Taylor gave his students the assignment weeks ago and could not have reverse-engineered their reports because Twitter just raised its IPO price range this week. They were told to forecast Twitter’s five-year revenues, profit margins and cash flows, and find comparable companies on which to base their valuations. The students were divided into more than 40 teams.

Abhijeeth Ramesh, a 21-year-old senior, projected that Twitter has an enterprise value of $14.9 billion or $27.35 per share. He and his teammate Aditi Abrol looked at Facebook, LinkedIn, Google and Yahoo as the closest peers to Twitter and based their assumptions on the companies’ performance and financial metrics. Specifically, they considered the early post-IPO performance of Facebook and LinkedIn as indicators of how Twitter might do in the early days as a public company. Ramesh and Abrol also turned to Google and Yahoo because they are mature companies that are heavily reliant on advertising. The students thought the margins of the two more established firms would be helpful in modeling what Twitter’s results would look like years down the road once it has stabilized.

Ramesh and Abrol expect Twitter’s year-over-year revenue growth to steadily drift down, from 88% in 2013 to 17% in 2018. They see operating profit turning positive in 2015 and free cash flow to be in the black in another three years. “Our fundamental approach was to stay a little conservative,” Ramesh says. It seemed the most prudent approach, he notes, since Twitter did not disclose advertiser metrics such as how many users are on the platform and their churn rate. Advertising is the core driver of revenue, so these disclosures are critical for modeling projections. “It was the most crucial piece of information, and [Twitter] didn’t provide it,” Ramesh points out.

A look at how Wharton students in Luke Taylor's class valued Twitter.

A look at how Wharton students in Luke Taylor’s class valued Twitter.

The two students have a “buy” rating on Twitter because the IPO price range is below their fair value of $27.35. But Ramesh says he is not going to be buying the stock out of the gate. “I would be cautious until they reveal more of their revenue model,” he notes, adding that he predicts Twitter shares will go up on the first day of trading but then eventually float down over the next few months.

An Uncertain Path

Wharton marketing professor Pinar Yildirim says an uncertain path to profitability is a problem for many technology companies. “Many tech firms gain instant popularity and a large user base with very few opportunities for monetization,” she notes. “They often just have popularity, not necessarily profitability.” The challenge with social media companies in particular is that the more they try to make money from their large user bases, the greater the consumer backlash, as users bristle at seeing their feeds clogged with an increasing number of ads or their dispatches used for promotions, Yildirim points out. Moreover, many of these firms rely on advertising but advertisers may see them all as the same when it comes to reaching their target customers.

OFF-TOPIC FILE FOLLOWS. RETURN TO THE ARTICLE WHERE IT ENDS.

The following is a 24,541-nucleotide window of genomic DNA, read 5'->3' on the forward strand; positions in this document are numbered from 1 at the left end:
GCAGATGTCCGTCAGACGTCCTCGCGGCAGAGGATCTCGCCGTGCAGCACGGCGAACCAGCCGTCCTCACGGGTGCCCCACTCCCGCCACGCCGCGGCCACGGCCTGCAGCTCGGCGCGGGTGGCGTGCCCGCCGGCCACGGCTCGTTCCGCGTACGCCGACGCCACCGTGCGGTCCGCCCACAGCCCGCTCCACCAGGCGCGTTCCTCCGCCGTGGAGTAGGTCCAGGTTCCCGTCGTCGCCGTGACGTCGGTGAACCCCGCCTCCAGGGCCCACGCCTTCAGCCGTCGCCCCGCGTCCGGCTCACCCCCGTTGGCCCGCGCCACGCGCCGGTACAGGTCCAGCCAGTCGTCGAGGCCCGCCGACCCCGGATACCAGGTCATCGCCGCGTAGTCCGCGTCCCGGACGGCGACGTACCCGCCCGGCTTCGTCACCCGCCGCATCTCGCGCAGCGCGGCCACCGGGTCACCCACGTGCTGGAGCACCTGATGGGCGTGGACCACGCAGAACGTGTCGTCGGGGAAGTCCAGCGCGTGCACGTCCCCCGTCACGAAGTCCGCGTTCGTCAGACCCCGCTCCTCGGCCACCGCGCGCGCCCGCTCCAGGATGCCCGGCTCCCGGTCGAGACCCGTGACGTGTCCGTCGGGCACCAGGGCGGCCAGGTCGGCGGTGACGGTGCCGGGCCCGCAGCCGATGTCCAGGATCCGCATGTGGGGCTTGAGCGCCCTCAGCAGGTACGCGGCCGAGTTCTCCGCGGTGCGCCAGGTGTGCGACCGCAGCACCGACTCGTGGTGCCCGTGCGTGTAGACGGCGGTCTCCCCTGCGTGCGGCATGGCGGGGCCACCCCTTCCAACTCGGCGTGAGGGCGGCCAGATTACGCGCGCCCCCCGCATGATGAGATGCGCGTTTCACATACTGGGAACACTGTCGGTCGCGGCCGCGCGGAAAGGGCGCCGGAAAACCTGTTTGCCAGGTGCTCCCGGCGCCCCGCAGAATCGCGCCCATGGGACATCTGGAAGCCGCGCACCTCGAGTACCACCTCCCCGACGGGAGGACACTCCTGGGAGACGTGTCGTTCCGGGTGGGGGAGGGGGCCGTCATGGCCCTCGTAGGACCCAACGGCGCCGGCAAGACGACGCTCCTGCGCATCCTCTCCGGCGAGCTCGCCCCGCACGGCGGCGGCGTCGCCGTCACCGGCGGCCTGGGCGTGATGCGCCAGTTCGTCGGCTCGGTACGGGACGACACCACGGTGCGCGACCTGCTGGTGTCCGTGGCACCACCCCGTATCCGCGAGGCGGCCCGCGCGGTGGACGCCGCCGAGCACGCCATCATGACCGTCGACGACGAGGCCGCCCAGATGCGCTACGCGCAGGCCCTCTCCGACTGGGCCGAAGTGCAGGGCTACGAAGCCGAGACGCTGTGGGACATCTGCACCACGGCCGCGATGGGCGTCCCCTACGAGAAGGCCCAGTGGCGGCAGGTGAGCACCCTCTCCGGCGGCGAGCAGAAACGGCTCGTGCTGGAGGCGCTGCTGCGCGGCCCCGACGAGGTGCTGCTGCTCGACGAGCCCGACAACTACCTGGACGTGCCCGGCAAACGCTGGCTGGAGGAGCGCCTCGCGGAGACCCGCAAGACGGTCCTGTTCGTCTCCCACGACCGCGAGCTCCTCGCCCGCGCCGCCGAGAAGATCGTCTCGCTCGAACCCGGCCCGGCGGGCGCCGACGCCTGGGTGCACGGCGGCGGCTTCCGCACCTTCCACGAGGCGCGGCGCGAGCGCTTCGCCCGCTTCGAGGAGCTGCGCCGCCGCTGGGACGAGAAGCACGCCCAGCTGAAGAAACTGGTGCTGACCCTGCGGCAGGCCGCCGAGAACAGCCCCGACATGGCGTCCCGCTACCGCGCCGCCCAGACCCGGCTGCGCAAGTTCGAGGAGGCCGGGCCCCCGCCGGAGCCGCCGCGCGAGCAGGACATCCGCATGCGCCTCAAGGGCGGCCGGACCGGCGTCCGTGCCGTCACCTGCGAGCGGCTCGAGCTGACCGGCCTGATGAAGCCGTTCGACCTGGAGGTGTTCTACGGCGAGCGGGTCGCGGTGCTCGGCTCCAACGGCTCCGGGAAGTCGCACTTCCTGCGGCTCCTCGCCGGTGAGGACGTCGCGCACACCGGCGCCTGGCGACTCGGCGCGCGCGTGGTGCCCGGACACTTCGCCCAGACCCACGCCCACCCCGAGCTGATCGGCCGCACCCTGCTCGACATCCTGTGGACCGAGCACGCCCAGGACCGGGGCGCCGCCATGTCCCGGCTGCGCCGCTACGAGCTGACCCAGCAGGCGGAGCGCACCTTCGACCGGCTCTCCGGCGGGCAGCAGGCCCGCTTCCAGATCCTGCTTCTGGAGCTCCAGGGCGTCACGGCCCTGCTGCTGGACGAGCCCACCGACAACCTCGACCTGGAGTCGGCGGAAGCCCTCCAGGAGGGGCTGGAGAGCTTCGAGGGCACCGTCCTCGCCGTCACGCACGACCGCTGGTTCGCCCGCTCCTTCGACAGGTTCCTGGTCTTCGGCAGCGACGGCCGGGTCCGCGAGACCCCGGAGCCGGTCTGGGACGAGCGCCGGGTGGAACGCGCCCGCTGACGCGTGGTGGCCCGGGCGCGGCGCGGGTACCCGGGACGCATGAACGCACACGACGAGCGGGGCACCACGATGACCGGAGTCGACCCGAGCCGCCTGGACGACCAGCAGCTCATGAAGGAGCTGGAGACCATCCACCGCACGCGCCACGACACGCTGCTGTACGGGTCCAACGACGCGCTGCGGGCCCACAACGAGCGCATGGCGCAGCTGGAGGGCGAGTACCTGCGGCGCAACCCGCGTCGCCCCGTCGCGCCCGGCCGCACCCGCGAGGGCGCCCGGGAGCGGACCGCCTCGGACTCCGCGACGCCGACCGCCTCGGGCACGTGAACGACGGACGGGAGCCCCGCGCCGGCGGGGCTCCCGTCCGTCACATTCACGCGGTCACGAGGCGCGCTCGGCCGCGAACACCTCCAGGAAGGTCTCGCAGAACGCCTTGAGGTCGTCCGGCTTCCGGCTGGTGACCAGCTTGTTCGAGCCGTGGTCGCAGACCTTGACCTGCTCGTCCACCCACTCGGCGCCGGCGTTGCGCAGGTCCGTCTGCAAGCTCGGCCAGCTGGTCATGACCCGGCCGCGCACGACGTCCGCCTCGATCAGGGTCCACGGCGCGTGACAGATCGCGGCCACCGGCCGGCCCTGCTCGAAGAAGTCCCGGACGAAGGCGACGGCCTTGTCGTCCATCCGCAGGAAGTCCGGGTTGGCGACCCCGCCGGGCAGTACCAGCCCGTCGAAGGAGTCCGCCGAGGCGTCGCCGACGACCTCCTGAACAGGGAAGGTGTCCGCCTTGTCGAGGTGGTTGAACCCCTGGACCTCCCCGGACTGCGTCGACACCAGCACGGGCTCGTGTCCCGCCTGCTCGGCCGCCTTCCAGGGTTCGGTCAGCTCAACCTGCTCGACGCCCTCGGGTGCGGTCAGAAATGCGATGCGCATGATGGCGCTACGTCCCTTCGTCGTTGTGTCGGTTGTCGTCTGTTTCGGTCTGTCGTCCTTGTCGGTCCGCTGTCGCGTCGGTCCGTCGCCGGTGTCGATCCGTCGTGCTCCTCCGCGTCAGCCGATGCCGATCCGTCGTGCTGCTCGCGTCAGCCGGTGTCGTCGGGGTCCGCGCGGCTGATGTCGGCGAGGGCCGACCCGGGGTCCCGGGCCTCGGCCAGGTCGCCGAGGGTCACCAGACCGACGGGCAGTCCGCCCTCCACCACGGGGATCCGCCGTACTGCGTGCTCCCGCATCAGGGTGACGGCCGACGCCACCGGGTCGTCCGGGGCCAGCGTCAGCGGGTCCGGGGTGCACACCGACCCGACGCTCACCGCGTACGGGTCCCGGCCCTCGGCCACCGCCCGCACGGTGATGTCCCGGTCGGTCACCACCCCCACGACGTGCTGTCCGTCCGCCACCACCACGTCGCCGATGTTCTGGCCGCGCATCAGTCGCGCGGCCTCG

For Alec McCullie, a Wharton MBA exchange student, the toughest challenge in valuing Twitter was finding stable, comparable companies. There are only a handful of social networks, and each one has different characteristics with multiples that can vary widely. He and his team valued Twitter between $14 billion and $21.2 billion. Shares trading between the mid- to high-20s are “probably reasonable,” says McCullie, who is bullish about Twitter and the emerging social media sector. “It could be the next Google in terms of how people get their information.”

Tingyan Jia, a Wharton undergraduate, says the toughest part for his team was coming up with a market size. “Market sizing is of vital importance for any valuation and is especially hard for fast-growing high-tech companies like Twitter,” he notes. Like McCullie, Jia says it was difficult to find companies that are comparable to Twitter. The social network had economies of scale because of its wide reach, which rules out younger peers, but it also has a modest market cap that is far smaller than those of Facebook and Google. In the end, his team decided to use Facebook, LinkedIn, Google and Yahoo as the closest peers to Twitter — something other teams did as well. Jia’s team values Twitter at $13.5 billion, or $24.75 per share.

Valuing social media companies like Twitter can be difficult because it depends heavily on the underlying assumptions, which can vary greatly, students note. For Twitter investors, another worry is whether the IPO can avoid a fiasco like Facebook’s. “Investors might be a little more careful about what to expect,” Yildirim says. “But Twitter is certainly looking promising because they have not yet tapped into their potential.”

Published: November 6, 2013 in Knowledge@Wharton

Republished with permission from Knowledge@Wharton (http://knowledge.wharton.upenn.edu), the online research and business analysis journal of the Wharton School of the University of Pennsylvania.